I have just received an email from the BritishMountaineeringCouncil giving advice to climbers and walkers during the forthcoming lockdown. As I found it comprehensive and clear I reprint it here.
On Saturday, the Prime Minister announced plans for a second lockdown in England from 5 November. Lockdown 2 is likely to be different in a number of ways to the initial lockdown we saw in March, but how is it expected to affect climbers and walkers? Our access team take a look.
Before we delve into the detail, it’s worth highlighting that the key tactics that we all need to use haven’t changed: social distancing (2m where possible or 1m with extra precautions in place such as wearing a mask), using masks in indoor public places (including public transport) and properly washing your hands are all still crucial.
This article is based on current government guidance rather than legislation (which hasn’t been released yet) and will be updated as more information becomes available.
Can I still go climbing and walking?
Yes, you can. From 5 November, you can only leave your home for specific purposes. One of these is to exercise outdoors or visit an outdoor public place (which specifically includes countryside), with members of your household, support bubble or one person from another household.
As with the first lockdown, consider your choice of venue, as there is potential for increased numbers with indoor options removed. Whilst the likelihood of transmission outdoors is very low, large numbers of people in honeypot locations could result in further general access issues as seen earlier in the year: bad parking, sanitation, litter and drawing attention to sites where formal access has not been agreed. As always, have an alternative plan in case your destination is too busy and be considerate in your actions to make sure we don’t see further access losses.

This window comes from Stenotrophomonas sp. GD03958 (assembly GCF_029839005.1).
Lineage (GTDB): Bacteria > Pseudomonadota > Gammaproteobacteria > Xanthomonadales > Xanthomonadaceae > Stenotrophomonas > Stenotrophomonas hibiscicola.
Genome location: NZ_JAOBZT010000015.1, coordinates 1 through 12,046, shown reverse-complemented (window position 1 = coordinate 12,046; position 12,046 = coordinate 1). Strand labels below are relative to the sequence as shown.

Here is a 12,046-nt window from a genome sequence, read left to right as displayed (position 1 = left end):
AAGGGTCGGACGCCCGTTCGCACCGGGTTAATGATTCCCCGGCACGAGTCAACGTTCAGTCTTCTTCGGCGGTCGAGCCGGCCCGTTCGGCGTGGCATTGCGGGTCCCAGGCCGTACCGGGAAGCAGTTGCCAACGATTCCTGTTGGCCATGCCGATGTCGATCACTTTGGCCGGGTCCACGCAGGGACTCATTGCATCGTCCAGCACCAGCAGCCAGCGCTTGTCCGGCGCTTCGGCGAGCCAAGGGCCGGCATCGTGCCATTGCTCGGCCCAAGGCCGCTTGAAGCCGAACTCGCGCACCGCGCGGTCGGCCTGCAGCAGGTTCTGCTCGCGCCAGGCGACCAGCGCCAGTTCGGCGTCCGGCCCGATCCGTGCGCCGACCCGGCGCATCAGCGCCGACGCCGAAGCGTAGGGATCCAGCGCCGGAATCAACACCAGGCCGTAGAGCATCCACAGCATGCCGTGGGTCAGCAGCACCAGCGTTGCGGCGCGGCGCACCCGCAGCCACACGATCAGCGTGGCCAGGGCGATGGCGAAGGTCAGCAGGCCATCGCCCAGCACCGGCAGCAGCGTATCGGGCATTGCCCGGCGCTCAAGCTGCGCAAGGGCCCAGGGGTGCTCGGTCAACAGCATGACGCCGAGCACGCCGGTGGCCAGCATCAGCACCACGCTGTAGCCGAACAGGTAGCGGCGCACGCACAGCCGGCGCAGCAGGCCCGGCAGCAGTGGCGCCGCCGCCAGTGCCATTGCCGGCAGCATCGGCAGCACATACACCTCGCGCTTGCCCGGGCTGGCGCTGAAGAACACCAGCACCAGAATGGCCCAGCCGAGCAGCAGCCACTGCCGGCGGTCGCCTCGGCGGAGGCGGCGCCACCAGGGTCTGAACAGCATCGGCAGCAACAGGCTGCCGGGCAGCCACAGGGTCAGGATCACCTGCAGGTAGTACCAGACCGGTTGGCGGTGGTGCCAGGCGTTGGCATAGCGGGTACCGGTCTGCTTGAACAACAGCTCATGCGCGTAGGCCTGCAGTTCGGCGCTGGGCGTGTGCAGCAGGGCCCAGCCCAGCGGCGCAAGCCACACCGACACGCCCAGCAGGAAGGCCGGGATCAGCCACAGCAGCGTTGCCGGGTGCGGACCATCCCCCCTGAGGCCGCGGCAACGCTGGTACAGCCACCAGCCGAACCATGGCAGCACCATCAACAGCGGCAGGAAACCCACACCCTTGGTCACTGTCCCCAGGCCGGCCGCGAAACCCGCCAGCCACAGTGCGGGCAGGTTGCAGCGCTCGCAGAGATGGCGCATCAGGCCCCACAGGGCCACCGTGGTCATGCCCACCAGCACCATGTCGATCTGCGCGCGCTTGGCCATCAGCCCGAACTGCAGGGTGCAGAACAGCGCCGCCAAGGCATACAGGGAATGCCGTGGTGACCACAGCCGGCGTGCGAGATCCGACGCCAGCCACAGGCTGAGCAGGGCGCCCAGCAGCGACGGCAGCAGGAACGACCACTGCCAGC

Can I travel to go climbing or walking?
Current guidance ahead of the lockdown is that it will be OK to travel to exercise if you need to make a short journey to do so. The definition of ‘short’ is open to interpretation, of course, but the guidance also advises avoiding travel in or out of your local area so it seems the intention is to allow exercise near to where you live but not further afield. We’re trying to get further clarification on this, but it does mean that at least local parking is legitimate. Walking and cycling as a means of transport is also encouraged where possible in preference to public transport to avoid the risk of transmission.
However, do not travel if:
- you are experiencing any coronavirus symptoms
- you are self-isolating as a result of coronavirus symptoms
- you are sharing a household or support bubble with somebody with symptoms
- you have been told to self-isolate after being contacted by NHS Test and Trace
Can I stay overnight away from home?
All overnight stays and holidays away from your primary residence will not be allowed. This will include camping, staying in vans (if not your primary residence), huts, self-catering, hotels and holidays abroad and in the UK. Exemptions apply if you need to stay away from home for work, education or other legally permitted reasons.
Can I travel from England to Wales, Scotland or further afield?
The guidance is clear that for English residents, travel outside of England is not allowed other than for very specific purposes (i.e. your work requires it or a few other very specific circumstances).
BMC Manchester 03/11/2020